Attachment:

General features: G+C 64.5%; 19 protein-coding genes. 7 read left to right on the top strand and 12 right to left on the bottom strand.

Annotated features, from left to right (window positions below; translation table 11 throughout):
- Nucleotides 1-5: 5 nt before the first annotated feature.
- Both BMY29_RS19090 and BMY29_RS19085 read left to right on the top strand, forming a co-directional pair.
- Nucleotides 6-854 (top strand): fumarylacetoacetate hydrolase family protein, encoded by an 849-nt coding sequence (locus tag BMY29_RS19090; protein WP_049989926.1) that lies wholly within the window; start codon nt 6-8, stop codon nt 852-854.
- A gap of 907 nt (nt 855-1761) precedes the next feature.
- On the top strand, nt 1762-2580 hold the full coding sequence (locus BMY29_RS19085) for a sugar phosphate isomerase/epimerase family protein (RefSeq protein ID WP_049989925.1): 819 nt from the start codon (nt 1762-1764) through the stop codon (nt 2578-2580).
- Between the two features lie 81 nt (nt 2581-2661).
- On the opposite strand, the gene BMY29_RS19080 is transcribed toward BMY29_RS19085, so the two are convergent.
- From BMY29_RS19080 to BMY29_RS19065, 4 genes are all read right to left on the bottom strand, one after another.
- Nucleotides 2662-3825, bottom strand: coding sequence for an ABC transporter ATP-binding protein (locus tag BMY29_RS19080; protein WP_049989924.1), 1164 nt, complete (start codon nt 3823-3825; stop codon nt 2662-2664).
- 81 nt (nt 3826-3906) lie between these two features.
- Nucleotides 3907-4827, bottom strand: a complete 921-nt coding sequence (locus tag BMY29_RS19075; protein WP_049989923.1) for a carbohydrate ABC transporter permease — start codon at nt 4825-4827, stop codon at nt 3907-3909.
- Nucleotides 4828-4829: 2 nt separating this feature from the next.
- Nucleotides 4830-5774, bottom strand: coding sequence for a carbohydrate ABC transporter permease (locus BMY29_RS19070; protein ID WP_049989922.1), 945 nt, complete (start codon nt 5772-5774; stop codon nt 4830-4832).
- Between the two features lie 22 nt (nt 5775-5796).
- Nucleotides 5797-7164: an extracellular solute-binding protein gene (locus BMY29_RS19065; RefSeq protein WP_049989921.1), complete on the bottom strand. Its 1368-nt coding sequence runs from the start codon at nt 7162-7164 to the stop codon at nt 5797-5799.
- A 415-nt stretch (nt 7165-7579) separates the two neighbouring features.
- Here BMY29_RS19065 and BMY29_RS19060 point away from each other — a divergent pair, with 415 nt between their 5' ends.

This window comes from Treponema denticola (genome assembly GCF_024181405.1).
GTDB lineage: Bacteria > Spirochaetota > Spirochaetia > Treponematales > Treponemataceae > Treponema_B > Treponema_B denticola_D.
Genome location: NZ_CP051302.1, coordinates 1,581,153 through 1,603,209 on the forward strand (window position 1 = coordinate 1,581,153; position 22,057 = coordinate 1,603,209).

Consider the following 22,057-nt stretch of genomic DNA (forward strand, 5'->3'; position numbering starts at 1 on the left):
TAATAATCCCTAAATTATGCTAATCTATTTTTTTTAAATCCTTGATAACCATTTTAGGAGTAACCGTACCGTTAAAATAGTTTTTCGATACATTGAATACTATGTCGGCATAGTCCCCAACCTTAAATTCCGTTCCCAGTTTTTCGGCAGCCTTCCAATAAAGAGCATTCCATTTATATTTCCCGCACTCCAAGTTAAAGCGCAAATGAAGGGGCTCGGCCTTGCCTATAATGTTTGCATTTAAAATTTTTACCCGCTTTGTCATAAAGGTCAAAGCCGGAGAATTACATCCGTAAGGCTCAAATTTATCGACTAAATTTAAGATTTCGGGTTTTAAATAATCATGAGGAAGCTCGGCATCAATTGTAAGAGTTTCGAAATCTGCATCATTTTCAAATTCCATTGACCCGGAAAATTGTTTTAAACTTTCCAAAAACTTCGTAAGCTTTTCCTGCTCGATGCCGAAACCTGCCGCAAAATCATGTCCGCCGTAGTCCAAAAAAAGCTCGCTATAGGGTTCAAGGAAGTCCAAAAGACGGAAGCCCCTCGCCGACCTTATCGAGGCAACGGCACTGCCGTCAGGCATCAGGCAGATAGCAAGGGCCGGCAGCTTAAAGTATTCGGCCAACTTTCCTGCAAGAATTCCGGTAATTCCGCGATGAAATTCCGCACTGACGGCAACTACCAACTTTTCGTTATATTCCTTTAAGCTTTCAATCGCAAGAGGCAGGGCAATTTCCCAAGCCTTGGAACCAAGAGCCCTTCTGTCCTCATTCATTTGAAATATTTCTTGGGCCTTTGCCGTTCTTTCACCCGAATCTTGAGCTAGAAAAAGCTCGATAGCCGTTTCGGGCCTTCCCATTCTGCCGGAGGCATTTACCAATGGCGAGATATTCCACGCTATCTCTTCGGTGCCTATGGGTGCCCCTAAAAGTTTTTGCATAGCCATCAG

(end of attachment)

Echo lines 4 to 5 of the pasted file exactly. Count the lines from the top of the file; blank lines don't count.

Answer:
- Both BMY29_RS19090 and BMY29_RS19085 read left to right on the top strand, forming a co-directional pair.
- Nucleotides 6-854 (top strand): fumarylacetoacetate hydrolase family protein, encoded by an 849-nt coding sequence (locus tag BMY29_RS19090; protein WP_049989926.1) that lies wholly within the window; start codon nt 6-8, stop codon nt 852-854.